Could hydrogen be a viable new fuel option to help achieve Net Zero by 2030?
Rolls Royce is currently testing one of its engines using hydrogen to see whether it can be used as a viable fuel option for aircraft engines.
The tests are being carried out by Rolls-Royce engineers in partnership with easyJet, who has also contributed several million dollars towards the initial trials. The goal is to show that it is possible to run and control a jet engine using hydrogen fuel, rather than conventional aviation fuels. This is part of the longer-term plan which sees hydrogen playing a major role in allowing the aviation industry to continue to grow whilst simultaneously dramatically cutting aerospace carbon footprint.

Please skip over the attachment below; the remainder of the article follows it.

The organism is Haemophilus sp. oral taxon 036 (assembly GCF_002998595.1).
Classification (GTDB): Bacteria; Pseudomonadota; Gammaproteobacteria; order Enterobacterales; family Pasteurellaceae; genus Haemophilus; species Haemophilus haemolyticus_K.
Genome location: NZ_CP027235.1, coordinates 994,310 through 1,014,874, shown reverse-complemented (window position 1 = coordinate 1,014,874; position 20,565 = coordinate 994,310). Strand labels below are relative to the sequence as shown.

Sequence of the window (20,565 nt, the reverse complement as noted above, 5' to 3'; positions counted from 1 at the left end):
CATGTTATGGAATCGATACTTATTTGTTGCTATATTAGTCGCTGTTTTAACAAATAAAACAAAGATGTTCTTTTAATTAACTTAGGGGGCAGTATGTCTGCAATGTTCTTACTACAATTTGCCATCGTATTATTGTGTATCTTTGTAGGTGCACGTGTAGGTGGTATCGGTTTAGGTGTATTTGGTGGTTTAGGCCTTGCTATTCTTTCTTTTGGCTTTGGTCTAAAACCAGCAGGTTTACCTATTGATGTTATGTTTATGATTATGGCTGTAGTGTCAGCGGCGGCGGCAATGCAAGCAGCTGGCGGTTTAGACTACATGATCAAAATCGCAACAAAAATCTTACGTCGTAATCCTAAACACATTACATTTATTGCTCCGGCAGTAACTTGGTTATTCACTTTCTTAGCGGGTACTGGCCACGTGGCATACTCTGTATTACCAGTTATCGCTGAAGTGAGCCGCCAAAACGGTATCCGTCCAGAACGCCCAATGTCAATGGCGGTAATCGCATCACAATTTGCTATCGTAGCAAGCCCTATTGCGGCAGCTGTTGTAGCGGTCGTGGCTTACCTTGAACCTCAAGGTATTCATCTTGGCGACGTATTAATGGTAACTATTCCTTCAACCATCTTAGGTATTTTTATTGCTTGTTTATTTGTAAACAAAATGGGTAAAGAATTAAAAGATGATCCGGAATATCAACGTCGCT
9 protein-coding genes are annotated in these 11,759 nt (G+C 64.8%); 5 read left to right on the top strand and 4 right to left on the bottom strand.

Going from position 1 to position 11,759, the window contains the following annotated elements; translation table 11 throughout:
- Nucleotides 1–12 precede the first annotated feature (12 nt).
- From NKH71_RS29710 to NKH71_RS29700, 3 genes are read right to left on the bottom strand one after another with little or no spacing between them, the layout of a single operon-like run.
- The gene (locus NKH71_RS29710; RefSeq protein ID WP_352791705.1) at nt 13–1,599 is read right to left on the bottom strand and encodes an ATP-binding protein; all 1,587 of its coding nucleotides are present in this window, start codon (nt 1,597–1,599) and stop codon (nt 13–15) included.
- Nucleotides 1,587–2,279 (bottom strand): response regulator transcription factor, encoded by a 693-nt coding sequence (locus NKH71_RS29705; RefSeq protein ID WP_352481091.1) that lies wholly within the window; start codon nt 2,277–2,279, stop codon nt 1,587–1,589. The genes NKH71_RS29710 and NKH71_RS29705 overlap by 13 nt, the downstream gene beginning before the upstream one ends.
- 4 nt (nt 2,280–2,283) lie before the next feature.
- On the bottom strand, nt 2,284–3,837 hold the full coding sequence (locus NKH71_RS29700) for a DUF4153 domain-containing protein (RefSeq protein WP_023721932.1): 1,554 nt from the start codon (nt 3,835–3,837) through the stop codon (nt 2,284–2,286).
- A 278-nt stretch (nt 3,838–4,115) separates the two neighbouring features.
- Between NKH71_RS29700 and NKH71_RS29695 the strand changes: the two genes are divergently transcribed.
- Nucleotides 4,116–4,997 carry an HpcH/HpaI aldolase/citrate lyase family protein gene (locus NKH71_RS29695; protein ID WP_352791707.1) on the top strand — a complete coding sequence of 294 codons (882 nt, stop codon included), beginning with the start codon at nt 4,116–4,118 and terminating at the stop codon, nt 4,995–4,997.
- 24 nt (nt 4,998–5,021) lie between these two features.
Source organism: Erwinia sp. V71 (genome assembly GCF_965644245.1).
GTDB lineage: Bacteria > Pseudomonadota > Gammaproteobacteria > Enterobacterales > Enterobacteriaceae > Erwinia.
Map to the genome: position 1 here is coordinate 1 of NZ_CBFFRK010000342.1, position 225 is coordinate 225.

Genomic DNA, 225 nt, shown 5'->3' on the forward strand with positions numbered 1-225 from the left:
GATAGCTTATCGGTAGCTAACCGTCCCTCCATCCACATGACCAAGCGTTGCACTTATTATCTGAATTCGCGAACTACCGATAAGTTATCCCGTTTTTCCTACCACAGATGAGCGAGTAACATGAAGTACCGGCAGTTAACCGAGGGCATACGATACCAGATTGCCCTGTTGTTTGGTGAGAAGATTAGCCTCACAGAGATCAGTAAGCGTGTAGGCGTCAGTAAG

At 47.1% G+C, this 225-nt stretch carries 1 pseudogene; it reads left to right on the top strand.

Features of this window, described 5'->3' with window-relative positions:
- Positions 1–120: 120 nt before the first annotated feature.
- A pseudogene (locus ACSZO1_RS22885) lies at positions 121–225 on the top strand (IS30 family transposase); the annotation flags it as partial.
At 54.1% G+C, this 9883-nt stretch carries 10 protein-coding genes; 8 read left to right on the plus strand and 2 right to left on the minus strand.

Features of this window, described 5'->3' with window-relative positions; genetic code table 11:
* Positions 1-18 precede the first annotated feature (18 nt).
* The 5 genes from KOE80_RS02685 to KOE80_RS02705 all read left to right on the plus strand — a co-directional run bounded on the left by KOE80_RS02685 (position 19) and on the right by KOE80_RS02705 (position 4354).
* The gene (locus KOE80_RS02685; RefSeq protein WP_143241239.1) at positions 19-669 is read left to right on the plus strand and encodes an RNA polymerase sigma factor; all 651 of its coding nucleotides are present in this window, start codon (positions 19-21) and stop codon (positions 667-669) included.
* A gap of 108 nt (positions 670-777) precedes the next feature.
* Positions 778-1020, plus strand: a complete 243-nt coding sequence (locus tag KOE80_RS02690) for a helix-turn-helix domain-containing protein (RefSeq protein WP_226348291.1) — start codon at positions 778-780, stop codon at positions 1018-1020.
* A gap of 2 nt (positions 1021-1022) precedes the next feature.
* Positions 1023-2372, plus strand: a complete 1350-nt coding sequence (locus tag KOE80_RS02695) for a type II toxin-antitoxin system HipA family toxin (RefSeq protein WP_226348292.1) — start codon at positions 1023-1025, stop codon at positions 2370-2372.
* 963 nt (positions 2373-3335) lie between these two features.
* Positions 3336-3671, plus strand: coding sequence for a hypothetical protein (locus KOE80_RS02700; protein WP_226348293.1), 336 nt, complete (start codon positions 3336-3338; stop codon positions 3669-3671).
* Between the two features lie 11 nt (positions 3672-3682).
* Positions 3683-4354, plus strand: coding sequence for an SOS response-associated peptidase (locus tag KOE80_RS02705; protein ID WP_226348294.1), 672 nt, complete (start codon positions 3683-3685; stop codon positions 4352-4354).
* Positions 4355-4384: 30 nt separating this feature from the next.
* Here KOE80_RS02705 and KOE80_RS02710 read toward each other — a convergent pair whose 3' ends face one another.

Hydrogen is currently being explored as an alternative fuel option in many other automotive industries to help achieve Net Zero by 2030. Typically, it has been common for large engines to be run on Kerosene which is a hydrocarbon and produces a large amount of carbon dioxide when it burns. However, Hydrogen doesn’t produce any carbon dioxide.
It is believed that hydrogen power is the best route and surpasses the use of electric batteries as it ultimately provides much more power per kilogram compared to batteries.
Although it is a long way off until we see hydrogen becoming a more common fuel source, the tests which are currently being carried out, are a step towards proving that hydrogen is a promising fuel option for the future.
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